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APPENDIX B Survey of Journalists' Perceptions of Engineers, Physicians, and Scientists As part of this report, a survey was taken of journalists in the print and electronic media regarding their perceptions of technical experts, specifically, engineers, physicians, and scientists. The survey was an attempt to determine the answers to these questions: 1. How often, relatively speaking, do journalists solicit the three types of experts for comment? 2. How do journalists perceive these experts? 3. Where are journalists most apt to look for these experts? The eight-question survey was mailed to 1, 1 18 journalists, including 569 science journalists From the mailing list of the National Associa- tion of Science-WritersJ and 549 generalists. A discrete body of engi- neering/technology writers was not readily identifiable. A total of 202 journalists responded, which was a response rate of 18 percent. Of the 549 generalists, 54 ~10 percentJ returned the question- naire, with 148 j26 percentJ of the science writers responding. Given this much higher response rate, answers for each of the following ques- tions were controlled for the type of journalist responding. Overall, the results of the survey showed that journalists have sub- stantially less contact with engineers than with either physicians or scientists. Journalists turned to engineers on only 11 percent of their stories on health, science, or technology, with little distinction between science writers {10 percentJ and Conscience writers ~13 per- centJ. On the other hand, journalists turned to physicians 41 percent of 65

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66 APPENDIX B the time with little difference between the type of journalist and to scientists 35 percent of the time Science writers, 39 percent; general- ists, 23 percents . See Table B-1. ~ Only 23 journalists; 11 percent of the total 202 respondents) turned to engineers before physicians or scientists. Respondents were also asked to describe, on the average, how many engineers, physicians, and scientists they spoke with each week. Over- all, respondents spoke with 4 times as many physicians or scientists as engineers. There were differences, however, between science journal- ists and Conscience journalists. Nonscience journalists contacted only 1.5 to 2.5 times as many physicians or scientists; science reporters approached 4.5 times as many scientists or physicians. When journalists were asked whether they thought a description of the engineer, physician, or scientist as "wooden" was true, somewhat true, or not true, about three out of four {74 percents said that it is true or somewhat true for engineers. Only 55 percent thought that the assess- ment was true or somewhat true for physicians, compared to 50 percent for scientists. Responding journalists also were surveyed about where they were most likely to seek each of the three types of experts. On a scale of one Most likely) to seven {least likely), reporters were asked to rate the following sources of contacts: academia, government, industry, profes- sional society, public interest, trade association, and other. Reporters were most likely to turn to industry while seeking engi- neers, with academia, government, and professional societies as next choices See Table B-2~. When controlling for type of reporter, however, nonspecialists were more likely to look first to academia and then to industry, professional societies, and government. TABLE B-1 Use by Respondent Journalists of Three Types of Experts {percent) 12.8 42.1 22.6 10.0 41.4 39.4 Experts Engineers Physicians Scientists Journalists Nonscience Science Total 11.0 41.5 34.9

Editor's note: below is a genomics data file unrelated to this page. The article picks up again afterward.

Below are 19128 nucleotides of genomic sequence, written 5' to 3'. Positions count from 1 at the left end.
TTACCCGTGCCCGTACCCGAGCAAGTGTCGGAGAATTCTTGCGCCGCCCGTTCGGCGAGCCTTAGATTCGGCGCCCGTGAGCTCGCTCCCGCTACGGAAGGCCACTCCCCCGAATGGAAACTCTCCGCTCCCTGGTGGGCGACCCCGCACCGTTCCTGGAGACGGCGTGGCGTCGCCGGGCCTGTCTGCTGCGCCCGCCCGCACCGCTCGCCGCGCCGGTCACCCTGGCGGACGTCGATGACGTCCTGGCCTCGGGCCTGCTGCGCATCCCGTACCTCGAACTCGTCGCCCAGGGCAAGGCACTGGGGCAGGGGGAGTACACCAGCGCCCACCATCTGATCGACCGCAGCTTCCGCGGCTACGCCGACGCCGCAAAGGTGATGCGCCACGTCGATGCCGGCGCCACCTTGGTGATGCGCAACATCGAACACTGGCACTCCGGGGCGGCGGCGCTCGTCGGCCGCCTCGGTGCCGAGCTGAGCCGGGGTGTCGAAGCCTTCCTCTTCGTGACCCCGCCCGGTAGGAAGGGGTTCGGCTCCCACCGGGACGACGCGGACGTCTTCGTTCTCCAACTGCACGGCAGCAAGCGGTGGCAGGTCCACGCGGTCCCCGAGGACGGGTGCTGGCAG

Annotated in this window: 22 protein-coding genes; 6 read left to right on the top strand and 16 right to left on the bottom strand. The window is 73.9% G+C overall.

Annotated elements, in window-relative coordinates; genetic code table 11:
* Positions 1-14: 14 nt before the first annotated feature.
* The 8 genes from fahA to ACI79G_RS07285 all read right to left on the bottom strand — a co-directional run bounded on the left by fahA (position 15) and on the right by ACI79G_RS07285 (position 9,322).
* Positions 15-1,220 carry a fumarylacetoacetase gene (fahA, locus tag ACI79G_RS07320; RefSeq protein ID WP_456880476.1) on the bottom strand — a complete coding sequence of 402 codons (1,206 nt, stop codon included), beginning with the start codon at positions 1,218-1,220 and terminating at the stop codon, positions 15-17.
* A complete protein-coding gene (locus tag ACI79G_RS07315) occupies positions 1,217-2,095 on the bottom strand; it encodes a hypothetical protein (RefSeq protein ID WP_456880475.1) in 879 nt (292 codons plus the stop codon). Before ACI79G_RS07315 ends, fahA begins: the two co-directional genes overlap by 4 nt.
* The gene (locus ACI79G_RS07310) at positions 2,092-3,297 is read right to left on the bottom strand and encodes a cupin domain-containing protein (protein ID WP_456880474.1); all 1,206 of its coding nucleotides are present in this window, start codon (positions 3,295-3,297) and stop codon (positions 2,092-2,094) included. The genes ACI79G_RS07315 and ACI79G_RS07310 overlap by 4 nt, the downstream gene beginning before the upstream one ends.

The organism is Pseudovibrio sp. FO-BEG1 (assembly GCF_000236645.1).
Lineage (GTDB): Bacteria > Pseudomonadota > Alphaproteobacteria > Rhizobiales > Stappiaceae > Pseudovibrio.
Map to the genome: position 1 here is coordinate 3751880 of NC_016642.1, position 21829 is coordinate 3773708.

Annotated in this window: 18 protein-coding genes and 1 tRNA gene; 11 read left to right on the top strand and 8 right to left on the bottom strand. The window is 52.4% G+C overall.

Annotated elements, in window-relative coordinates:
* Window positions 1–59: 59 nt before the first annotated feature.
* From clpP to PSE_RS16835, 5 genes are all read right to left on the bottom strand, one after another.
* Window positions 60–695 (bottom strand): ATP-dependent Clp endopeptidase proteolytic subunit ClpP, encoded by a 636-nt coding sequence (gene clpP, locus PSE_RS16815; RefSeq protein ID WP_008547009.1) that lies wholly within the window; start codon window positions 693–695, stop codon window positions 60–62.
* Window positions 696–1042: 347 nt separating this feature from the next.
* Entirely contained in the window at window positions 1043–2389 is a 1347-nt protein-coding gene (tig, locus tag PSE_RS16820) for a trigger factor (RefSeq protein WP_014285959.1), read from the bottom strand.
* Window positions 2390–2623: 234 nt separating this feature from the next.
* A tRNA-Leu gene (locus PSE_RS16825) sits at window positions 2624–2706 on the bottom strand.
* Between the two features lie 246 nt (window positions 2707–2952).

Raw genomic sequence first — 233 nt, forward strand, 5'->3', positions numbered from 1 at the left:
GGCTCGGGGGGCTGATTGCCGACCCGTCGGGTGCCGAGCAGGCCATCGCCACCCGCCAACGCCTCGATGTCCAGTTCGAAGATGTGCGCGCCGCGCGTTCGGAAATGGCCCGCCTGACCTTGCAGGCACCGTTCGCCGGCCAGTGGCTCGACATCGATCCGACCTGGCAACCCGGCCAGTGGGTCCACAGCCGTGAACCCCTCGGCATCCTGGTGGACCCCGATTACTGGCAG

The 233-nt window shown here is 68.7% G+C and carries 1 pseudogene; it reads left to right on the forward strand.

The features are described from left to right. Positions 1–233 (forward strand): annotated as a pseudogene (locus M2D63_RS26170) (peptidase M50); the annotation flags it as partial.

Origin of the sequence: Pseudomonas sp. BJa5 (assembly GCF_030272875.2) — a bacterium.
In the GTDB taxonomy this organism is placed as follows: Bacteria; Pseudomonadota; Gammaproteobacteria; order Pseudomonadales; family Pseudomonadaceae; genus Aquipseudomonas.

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APPENDIX B 67 Table B-2 Journalists' Preferred Use of Institutions in Seeking Experts Types of Institutions Academic Government Industry Professional society Public information Trade association Other Engineers Physicians Scientists 2 3 1 4 3 4 2 4 6 s 7 6